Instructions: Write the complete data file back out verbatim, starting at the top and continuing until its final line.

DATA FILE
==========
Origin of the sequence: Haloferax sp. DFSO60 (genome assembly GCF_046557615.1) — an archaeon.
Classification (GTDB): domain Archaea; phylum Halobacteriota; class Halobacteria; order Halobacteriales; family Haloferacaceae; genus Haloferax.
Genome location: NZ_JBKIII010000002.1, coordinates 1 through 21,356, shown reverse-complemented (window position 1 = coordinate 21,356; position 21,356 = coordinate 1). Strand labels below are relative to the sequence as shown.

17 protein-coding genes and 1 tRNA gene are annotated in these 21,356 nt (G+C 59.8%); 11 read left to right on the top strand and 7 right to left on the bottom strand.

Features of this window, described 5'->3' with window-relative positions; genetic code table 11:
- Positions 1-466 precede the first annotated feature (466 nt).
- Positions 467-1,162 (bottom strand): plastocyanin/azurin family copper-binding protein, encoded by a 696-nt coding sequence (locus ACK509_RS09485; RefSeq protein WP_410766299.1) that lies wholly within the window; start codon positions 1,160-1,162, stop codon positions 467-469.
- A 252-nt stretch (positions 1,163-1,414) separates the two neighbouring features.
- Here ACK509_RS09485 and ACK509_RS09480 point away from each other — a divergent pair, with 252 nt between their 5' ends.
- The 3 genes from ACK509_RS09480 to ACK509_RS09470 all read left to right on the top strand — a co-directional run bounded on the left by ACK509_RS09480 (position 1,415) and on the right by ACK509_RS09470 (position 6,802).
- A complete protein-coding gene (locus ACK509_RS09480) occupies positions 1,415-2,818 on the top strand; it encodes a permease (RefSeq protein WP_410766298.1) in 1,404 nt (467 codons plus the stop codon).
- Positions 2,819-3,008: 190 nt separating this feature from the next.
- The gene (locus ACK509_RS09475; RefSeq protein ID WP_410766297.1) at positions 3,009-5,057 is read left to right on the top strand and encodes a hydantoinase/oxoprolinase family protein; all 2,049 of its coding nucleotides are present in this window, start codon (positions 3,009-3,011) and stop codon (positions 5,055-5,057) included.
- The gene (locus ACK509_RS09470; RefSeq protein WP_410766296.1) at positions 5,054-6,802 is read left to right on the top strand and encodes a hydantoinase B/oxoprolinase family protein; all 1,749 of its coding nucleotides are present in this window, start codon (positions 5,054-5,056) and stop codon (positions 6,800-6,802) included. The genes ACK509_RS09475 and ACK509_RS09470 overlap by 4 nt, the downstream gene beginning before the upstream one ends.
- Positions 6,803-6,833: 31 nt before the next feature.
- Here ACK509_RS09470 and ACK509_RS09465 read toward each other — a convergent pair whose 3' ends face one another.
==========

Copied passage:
Origin of the sequence: Haloferax sp. DFSO60 (genome assembly GCF_046557615.1) — an archaeon.
Classification (GTDB): domain Archaea; phylum Halobacteriota; class Halobacteria; order Halobacteriales; family Haloferacaceae; genus Haloferax.
Genome location: NZ_JBKIII010000002.1, coordinates 1 through 21,356, shown reverse-complemented (window position 1 = coordinate 21,356; position 21,356 = coordinate 1). Strand labels below are relative to the sequence as shown.

17 protein-coding genes and 1 tRNA gene are annotated in these 21,356 nt (G+C 59.8%); 11 read left to right on the top strand and 7 right to left on the bottom strand.

Features of this window, described 5'->3' with window-relative positions; genetic code table 11:
- Positions 1-466 precede the first annotated feature (466 nt).
- Positions 467-1,162 (bottom strand): plastocyanin/azurin family copper-binding protein, encoded by a 696-nt coding sequence (locus ACK509_RS09485; RefSeq protein WP_410766299.1) that lies wholly within the window; start codon positions 1,160-1,162, stop codon positions 467-469.
- A 252-nt stretch (positions 1,163-1,414) separates the two neighbouring features.
- Here ACK509_RS09485 and ACK509_RS09480 point away from each other — a divergent pair, with 252 nt between their 5' ends.
- The 3 genes from ACK509_RS09480 to ACK509_RS09470 all read left to right on the top strand — a co-directional run bounded on the left by ACK509_RS09480 (position 1,415) and on the right by ACK509_RS09470 (position 6,802).
- A complete protein-coding gene (locus ACK509_RS09480) occupies positions 1,415-2,818 on the top strand; it encodes a permease (RefSeq protein WP_410766298.1) in 1,404 nt (467 codons plus the stop codon).
- Positions 2,819-3,008: 190 nt separating this feature from the next.
- The gene (locus ACK509_RS09475; RefSeq protein ID WP_410766297.1) at positions 3,009-5,057 is read left to right on the top strand and encodes a hydantoinase/oxoprolinase family protein; all 2,049 of its coding nucleotides are present in this window, start codon (positions 3,009-3,011) and stop codon (positions 5,055-5,057) included.
- The gene (locus ACK509_RS09470; RefSeq protein WP_410766296.1) at positions 5,054-6,802 is read left to right on the top strand and encodes a hydantoinase B/oxoprolinase family protein; all 1,749 of its coding nucleotides are present in this window, start codon (positions 5,054-5,056) and stop codon (positions 6,800-6,802) included. The genes ACK509_RS09475 and ACK509_RS09470 overlap by 4 nt, the downstream gene beginning before the upstream one ends.
- Positions 6,803-6,833: 31 nt before the next feature.
- Here ACK509_RS09470 and ACK509_RS09465 read toward each other — a convergent pair whose 3' ends face one another.